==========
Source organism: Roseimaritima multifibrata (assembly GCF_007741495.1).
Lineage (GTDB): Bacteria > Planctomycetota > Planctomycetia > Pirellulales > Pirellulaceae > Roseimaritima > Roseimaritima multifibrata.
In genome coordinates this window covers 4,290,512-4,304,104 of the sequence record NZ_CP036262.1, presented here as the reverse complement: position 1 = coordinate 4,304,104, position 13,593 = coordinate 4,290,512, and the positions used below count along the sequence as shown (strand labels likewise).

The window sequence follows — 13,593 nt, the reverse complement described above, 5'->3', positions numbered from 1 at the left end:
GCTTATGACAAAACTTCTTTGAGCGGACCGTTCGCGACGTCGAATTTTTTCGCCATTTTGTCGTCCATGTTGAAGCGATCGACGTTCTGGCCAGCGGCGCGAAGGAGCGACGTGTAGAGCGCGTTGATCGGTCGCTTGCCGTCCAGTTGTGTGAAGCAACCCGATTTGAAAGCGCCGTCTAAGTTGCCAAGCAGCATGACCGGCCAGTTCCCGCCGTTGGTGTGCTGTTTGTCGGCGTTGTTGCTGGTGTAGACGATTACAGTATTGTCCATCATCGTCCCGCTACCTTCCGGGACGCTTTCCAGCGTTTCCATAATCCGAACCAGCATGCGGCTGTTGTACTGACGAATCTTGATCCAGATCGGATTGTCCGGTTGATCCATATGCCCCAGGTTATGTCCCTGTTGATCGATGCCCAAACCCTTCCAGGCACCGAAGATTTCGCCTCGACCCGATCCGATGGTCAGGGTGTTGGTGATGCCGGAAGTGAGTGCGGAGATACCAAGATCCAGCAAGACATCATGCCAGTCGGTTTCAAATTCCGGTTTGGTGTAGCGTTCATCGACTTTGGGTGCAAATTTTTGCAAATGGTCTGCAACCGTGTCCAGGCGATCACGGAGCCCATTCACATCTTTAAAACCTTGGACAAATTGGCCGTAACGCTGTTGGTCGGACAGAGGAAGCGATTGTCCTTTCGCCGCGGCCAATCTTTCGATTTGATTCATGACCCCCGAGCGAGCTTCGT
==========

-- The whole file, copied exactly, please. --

Source organism: Roseimaritima multifibrata (assembly GCF_007741495.1).
Lineage (GTDB): Bacteria > Planctomycetota > Planctomycetia > Pirellulales > Pirellulaceae > Roseimaritima > Roseimaritima multifibrata.
In genome coordinates this window covers 4,290,512-4,304,104 of the sequence record NZ_CP036262.1, presented here as the reverse complement: position 1 = coordinate 4,304,104, position 13,593 = coordinate 4,290,512, and the positions used below count along the sequence as shown (strand labels likewise).

The window sequence follows — 13,593 nt, the reverse complement described above, 5'->3', positions numbered from 1 at the left end:
GCTTATGACAAAACTTCTTTGAGCGGACCGTTCGCGACGTCGAATTTTTTCGCCATTTTGTCGTCCATGTTGAAGCGATCGACGTTCTGGCCAGCGGCGCGAAGGAGCGACGTGTAGAGCGCGTTGATCGGTCGCTTGCCGTCCAGTTGTGTGAAGCAACCCGATTTGAAAGCGCCGTCTAAGTTGCCAAGCAGCATGACCGGCCAGTTCCCGCCGTTGGTGTGCTGTTTGTCGGCGTTGTTGCTGGTGTAGACGATTACAGTATTGTCCATCATCGTCCCGCTACCTTCCGGGACGCTTTCCAGCGTTTCCATAATCCGAACCAGCATGCGGCTGTTGTACTGACGAATCTTGATCCAGATCGGATTGTCCGGTTGATCCATATGCCCCAGGTTATGTCCCTGTTGATCGATGCCCAAACCCTTCCAGGCACCGAAGATTTCGCCTCGACCCGATCCGATGGTCAGGGTGTTGGTGATGCCGGAAGTGAGTGCGGAGATACCAAGATCCAGCAAGACATCATGCCAGTCGGTTTCAAATTCCGGTTTGGTGTAGCGTTCATCGACTTTGGGTGCAAATTTTTGCAAATGGTCTGCAACCGTGTCCAGGCGATCACGGAGCCCATTCACATCTTTAAAACCTTGGACAAATTGGCCGTAACGCTGTTGGTCGGACAGAGGAAGCGATTGTCCTTTCGCCGCGGCCAATCTTTCGATTTGATTCATGACCCCCGAGCGAGCTTCGT